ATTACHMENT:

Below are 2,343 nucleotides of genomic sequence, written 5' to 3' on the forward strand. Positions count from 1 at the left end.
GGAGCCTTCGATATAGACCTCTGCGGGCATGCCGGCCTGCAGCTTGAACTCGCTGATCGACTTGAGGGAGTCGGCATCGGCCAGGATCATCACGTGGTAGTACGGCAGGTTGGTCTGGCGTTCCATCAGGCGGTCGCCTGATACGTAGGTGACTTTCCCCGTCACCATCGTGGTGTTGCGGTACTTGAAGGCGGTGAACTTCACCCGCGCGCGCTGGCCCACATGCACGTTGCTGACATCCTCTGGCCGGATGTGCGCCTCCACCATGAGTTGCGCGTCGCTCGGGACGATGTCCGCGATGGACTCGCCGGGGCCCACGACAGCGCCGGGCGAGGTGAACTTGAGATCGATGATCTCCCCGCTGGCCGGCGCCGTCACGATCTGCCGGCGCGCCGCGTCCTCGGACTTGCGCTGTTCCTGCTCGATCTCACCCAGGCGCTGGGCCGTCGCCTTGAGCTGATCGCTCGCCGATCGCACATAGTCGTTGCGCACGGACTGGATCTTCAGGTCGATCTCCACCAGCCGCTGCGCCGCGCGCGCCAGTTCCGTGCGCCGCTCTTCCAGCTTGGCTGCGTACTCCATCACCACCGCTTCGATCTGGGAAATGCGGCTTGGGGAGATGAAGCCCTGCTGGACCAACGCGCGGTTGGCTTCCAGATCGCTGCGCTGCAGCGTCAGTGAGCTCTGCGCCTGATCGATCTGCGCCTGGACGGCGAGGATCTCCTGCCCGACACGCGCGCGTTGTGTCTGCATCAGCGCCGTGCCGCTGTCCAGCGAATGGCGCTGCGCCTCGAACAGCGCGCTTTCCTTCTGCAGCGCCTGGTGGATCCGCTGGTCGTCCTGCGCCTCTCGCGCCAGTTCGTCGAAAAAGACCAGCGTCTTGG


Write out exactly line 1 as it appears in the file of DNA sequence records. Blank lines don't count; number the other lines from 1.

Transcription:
Below are 2,343 nucleotides of genomic sequence, written 5' to 3' on the forward strand. Positions count from 1 at the left end.